You know that S&P 500 index we reference a lot?  The “S&P” stands for “Standard and Poor’s”, and they’re a company that puts together a lot of different indices and also does some cool market research.  One of those research pieces looks at how active managers have fared against the index they are trying to beat.  Last year, the S&P 500 index did better than 66% of the managers who were trying to beat it.  So yes, some active managers outperformed like they were supposed to, but most did not.  Over longer time periods, the numbers actually get worse for active managers.  The index beat 93% of active managers over three years, 88% over five years, 85% over 10 years, and 92% over 15 years.

Another fun research piece they put out looks at the persistence of outperformance by those active managers.  Let’s say you managed to pick one of the active managers in the top-25% of performance back in 2014 (side note - they probably still didn’t outperform the S&P 500 that year...).  What do you think the chances are that your active manager is still in the top-25% of active managers at the end of 2015? About 1 in 5.  And at the end of 2016? About 1 in 50.  (You can find the data here and poke around for yourself if so inclined).

One final note on the data - 2008 was the worst year for the S&P 500 since Herbert Hoover was President...yet less than 50% of active managers were able to beat it that year.  Starts slow clap.  Well done on that downside protection thing, guys.

So if we don’t like stock-picking and we don’t like buy-and-hold, what do we like?

We’d call it active management of passive investments.  We believe that index strategies are a more efficient way to capture return in the long-term, but we understand that future returns are dependent upon current valuations.  We believe active management can help limit losses in a down market, but not by picking “better” stocks that don’t lose as much; rather, we feel losses are best limited by simply not being invested when the market is falling.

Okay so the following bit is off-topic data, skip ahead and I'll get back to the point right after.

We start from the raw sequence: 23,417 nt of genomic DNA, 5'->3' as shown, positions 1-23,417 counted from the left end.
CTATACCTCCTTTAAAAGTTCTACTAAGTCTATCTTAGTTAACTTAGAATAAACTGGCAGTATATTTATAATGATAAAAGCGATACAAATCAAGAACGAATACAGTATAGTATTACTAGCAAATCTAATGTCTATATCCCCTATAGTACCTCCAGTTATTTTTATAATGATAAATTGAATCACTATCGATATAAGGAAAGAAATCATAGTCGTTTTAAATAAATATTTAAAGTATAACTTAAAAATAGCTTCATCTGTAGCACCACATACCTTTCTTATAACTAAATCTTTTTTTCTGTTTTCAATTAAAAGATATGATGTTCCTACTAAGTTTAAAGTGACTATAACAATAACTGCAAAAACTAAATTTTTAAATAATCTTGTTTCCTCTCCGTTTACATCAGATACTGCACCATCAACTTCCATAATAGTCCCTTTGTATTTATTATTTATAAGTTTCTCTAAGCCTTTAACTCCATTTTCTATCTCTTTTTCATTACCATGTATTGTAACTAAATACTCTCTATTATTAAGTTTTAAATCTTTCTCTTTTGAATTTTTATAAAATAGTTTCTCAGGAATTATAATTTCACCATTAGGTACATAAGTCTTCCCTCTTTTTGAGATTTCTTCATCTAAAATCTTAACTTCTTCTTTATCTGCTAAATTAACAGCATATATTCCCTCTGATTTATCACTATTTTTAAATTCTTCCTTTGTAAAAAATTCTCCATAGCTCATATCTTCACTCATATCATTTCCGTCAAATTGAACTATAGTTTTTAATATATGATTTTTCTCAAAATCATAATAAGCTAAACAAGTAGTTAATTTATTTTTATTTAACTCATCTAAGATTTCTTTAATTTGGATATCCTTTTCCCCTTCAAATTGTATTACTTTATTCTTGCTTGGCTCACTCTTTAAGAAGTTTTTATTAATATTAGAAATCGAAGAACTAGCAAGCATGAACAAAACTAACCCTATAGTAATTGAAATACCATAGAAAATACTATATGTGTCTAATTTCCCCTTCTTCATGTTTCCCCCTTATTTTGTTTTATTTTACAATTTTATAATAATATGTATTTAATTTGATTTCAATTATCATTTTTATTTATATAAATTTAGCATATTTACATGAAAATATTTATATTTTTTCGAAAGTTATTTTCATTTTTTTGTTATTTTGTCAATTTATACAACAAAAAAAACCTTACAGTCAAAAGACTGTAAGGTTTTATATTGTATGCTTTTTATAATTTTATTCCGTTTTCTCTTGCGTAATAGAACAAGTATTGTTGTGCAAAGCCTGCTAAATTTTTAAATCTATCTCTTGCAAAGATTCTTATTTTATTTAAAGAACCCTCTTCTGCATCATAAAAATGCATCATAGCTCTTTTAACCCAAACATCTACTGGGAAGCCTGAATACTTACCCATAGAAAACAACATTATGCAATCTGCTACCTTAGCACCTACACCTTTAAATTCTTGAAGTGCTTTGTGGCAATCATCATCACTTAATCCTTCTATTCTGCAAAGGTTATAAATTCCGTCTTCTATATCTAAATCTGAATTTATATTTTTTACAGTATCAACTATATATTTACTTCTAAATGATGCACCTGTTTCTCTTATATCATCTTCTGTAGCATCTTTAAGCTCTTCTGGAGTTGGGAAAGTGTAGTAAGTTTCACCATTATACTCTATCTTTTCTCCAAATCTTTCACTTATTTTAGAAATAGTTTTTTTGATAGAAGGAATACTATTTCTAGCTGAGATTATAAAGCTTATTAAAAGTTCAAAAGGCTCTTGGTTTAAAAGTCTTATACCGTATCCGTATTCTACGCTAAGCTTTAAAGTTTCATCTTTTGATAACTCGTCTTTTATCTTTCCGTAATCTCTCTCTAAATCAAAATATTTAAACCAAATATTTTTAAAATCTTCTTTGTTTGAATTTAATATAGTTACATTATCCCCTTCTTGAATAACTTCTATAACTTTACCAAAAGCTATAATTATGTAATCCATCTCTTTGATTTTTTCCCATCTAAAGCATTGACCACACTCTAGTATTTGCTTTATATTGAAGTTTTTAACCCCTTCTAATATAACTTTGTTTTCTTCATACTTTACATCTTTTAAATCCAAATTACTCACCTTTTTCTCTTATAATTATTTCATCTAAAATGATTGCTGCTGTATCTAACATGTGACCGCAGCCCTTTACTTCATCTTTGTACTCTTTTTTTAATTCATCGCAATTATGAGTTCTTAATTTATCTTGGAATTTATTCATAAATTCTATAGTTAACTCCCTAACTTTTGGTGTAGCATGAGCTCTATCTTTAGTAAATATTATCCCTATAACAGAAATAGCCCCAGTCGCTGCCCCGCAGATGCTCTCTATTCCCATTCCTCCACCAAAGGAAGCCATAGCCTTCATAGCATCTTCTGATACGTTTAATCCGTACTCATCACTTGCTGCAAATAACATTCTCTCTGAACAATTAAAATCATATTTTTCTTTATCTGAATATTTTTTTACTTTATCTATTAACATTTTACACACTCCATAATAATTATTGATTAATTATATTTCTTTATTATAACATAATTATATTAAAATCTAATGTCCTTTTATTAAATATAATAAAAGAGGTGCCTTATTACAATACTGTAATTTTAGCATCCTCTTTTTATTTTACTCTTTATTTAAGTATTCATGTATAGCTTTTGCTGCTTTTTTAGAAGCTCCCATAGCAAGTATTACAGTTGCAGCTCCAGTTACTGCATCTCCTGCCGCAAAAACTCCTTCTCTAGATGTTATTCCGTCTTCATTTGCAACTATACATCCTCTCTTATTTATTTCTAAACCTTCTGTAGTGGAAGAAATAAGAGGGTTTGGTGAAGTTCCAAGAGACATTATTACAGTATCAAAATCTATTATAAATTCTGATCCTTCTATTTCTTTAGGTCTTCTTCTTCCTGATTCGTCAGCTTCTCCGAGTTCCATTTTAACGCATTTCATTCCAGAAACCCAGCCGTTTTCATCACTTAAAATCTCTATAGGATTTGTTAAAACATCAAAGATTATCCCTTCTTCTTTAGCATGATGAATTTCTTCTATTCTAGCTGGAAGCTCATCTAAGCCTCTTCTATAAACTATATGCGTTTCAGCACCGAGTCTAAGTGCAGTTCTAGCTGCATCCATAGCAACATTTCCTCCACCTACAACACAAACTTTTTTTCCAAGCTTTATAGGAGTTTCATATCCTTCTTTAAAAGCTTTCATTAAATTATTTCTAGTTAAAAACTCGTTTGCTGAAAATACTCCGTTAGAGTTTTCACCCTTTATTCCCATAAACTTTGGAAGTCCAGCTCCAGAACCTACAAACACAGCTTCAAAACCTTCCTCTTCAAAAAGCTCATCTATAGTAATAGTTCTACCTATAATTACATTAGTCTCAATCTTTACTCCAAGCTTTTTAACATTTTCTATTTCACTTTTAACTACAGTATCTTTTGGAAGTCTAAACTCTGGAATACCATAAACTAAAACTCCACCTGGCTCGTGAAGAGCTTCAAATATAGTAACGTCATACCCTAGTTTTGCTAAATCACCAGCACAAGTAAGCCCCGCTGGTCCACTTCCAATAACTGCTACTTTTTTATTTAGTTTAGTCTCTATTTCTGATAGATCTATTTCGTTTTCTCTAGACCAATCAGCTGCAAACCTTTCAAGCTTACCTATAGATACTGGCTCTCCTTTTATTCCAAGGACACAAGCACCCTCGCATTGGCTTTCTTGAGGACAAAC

There’s a chart that gets trotted out by buy-and-hold proponents showing what your market returns look like if you miss the best X number of trading days in a year...ever seen something like this?

Something like this.

And then there’s usually some platitude about how market timing is impossible and you’re better off just staying in the markets because nobody can avoid all the worst days while capturing all the best days.  Fair enough, but that’s only half the story.  What if you missed the best AND worst days in the market?  (Because, say, your active management of passive investments strategy had you less invested…).  Here’s a chart that looks at quarterly periods over the last 66 years:

And on a different time scale, here are the numbers from last year:
  • 2016 S&P Return:  9.6%
  • Missing the 10 worst days: 36.2%
  • Missing the 10 best days: -9.8%
  • Missing the 10 best AND 10 worst: 12.1%
Source: My Saturday morning and Google finance.

What’s the lesson to be learned here?  Losses are terrible for a portfolio (see below).  And minimizing them is desirable, even if that avoidance comes at the expense of missing some of the best trading days of the year.


Avoiding losses means you can still come out ahead even with lower gains.

So.  A rather numbers-heavy note this week, but just think of it as brain training for the summer.  In a nutshell this is our strategy - active management of passive index funds.  If that sounds like something that makes sense to you, why not give us a call?  We’d love to discuss a downside protection strategy for your portfolio, wherever it’s held.

Now go enjoy those barbecues and other Memorial Day festivities and we’ll be back on the other side of the (spoiler alert!) DOL Fiduciary Rule implementation coming June 9th!